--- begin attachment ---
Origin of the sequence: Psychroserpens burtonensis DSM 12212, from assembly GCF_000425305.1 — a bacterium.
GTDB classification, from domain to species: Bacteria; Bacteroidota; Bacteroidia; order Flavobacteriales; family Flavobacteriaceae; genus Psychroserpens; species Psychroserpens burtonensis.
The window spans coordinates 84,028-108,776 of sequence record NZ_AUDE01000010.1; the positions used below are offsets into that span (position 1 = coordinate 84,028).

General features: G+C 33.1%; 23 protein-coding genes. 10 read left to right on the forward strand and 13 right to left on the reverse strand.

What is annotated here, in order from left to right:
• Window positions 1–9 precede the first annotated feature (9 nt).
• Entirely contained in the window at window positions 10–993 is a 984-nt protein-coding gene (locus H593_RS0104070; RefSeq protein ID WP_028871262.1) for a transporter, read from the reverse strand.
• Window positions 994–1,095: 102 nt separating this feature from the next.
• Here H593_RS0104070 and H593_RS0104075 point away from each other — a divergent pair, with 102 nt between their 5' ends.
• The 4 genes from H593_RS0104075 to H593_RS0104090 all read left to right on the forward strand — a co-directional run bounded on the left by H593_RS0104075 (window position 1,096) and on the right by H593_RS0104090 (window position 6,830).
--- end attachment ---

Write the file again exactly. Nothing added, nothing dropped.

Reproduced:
Origin of the sequence: Psychroserpens burtonensis DSM 12212, from assembly GCF_000425305.1 — a bacterium.
GTDB classification, from domain to species: Bacteria; Bacteroidota; Bacteroidia; order Flavobacteriales; family Flavobacteriaceae; genus Psychroserpens; species Psychroserpens burtonensis.
The window spans coordinates 84,028-108,776 of sequence record NZ_AUDE01000010.1; the positions used below are offsets into that span (position 1 = coordinate 84,028).

General features: G+C 33.1%; 23 protein-coding genes. 10 read left to right on the forward strand and 13 right to left on the reverse strand.

What is annotated here, in order from left to right:
• Window positions 1–9 precede the first annotated feature (9 nt).
• Entirely contained in the window at window positions 10–993 is a 984-nt protein-coding gene (locus H593_RS0104070; RefSeq protein ID WP_028871262.1) for a transporter, read from the reverse strand.
• Window positions 994–1,095: 102 nt separating this feature from the next.
• Here H593_RS0104070 and H593_RS0104075 point away from each other — a divergent pair, with 102 nt between their 5' ends.
• The 4 genes from H593_RS0104075 to H593_RS0104090 all read left to right on the forward strand — a co-directional run bounded on the left by H593_RS0104075 (window position 1,096) and on the right by H593_RS0104090 (window position 6,830).